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After Hair Tourniquet Removal: Caring for Your Child

Hair tourniquets are rare and usually don't cause any lasting problems when removed quickly.

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A hair tourniquet happens when one or more strands of hair wrap tightly around a child's body part — usually a toe, but it also can happen to a finger or the genitals (the penis in boys or the clitoris or labia in girls). The wrapped hair can block blood flow, causing pain and swelling past where the hair is wrapped.

This usually happens in babies when hair falls from the mother or a caretaker. This is especially a problem a few months after delivery when some moms experience a period of hair loss. When the baby's hands and feet wiggle in mittens, socks, or footed pajamas, a hair can wrap around the fingers or toes; thread from mittens and socks can cause the same problem. Hair can fall into the diaper area during diaper changes and get wrapped around the genitals when the baby moves around.

A hair or thread tourniquet sometimes happens in older children, as well, but less often than in babies.

The health care provider removed your child's hair or thread tourniquet, probably using special tools and a magnifying glass. Your child might have had a local numbing medicine to ease pain during the procedure.
After the hair or thread was removed, the wound was rinsed thoroughly with water or saline (saltwater). The health care provider examined the area to make sure that blood was flowing to it. To prevent infection the health care provider may have given you an antibiotic for your child, either as an ointment to be applied to the wound or as a medication to be given by mouth. If needed, your child was given a tetanus shot. Proper care at home will help prevent infection.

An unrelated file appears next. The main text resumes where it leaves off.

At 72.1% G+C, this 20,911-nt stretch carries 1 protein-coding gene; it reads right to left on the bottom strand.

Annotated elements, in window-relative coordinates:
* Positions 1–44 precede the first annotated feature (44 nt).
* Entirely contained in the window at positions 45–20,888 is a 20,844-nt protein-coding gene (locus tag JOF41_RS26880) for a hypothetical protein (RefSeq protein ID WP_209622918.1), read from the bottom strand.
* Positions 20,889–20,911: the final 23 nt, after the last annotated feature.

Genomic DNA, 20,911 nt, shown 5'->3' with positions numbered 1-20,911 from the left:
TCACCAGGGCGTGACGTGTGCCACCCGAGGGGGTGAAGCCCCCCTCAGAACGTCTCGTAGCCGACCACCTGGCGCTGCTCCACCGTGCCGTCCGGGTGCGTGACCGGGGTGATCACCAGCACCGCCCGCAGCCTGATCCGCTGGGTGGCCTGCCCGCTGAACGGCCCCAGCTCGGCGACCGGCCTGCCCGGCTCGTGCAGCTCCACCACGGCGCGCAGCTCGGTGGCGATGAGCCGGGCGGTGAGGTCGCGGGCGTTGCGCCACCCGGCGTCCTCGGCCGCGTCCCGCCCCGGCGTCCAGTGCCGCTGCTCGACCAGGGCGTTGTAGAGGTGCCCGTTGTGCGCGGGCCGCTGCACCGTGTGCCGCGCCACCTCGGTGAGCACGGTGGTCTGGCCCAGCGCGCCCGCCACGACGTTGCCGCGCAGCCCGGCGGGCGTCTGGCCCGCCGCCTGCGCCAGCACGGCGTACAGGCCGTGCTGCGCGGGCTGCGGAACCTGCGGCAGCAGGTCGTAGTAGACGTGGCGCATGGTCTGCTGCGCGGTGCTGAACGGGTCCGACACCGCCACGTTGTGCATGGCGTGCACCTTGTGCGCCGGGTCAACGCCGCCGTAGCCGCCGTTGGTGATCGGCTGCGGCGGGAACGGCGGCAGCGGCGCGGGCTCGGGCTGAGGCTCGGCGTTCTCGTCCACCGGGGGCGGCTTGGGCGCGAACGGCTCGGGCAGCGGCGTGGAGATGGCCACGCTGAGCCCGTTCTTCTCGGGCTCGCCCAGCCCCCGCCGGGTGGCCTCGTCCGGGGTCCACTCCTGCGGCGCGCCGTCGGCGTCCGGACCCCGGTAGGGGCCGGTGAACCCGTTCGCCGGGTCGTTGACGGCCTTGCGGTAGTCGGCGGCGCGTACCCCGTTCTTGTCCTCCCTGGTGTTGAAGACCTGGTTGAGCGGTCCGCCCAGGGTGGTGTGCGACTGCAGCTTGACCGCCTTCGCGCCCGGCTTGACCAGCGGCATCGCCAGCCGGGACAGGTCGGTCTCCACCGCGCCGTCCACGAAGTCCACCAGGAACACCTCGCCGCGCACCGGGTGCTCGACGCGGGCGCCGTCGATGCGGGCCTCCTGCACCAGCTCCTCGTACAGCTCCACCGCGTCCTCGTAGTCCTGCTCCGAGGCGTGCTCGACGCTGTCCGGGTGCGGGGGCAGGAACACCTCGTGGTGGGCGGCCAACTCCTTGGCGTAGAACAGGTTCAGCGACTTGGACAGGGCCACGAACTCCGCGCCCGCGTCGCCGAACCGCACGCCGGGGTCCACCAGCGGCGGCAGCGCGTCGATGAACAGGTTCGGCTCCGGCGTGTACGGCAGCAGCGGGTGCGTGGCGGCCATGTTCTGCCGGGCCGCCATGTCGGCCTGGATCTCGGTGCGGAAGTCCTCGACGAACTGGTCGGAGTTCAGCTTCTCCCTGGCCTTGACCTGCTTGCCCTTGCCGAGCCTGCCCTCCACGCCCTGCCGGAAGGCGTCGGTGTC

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  • Follow your health care provider's instructions for cleaning the wound.

  • If you were given an antibiotic skin ointment, apply it as instructed.

  • If your child is uncomfortable, a medication may help:

    • For children under 6 months, you may give acetaminophen.

    • For children over 6 months, you may give acetaminophen OR ibuprofen, if recommended by your health care provider.

  • For the next 24 hours, keep the area raised as much as possible to help reduce swelling. You might try propping the area up on your arm or chest while you hold your child. Avoid propping your child with pillows as this can be dangerous for a sleeping baby.

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  • A follow-up appointment 24–48 hours after the tourniquet removal is usually recommended to see how the area is healing. Be sure to keep all follow-up appointments.

  • Check your child's fingers and toes daily to make sure no hair is tangled again.

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  • You have questions about how to take care of your child's wound at home.

  • Your child has continued pain.

  • Your child has a fever.

  • Your baby is irritable or cries a lot.

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  • The area past where the hair tourniquet was removed is pale or cold.

  • The wound is bleeding.

  • The area around the wound seems infected; signs include redness, swelling, or draining pus.

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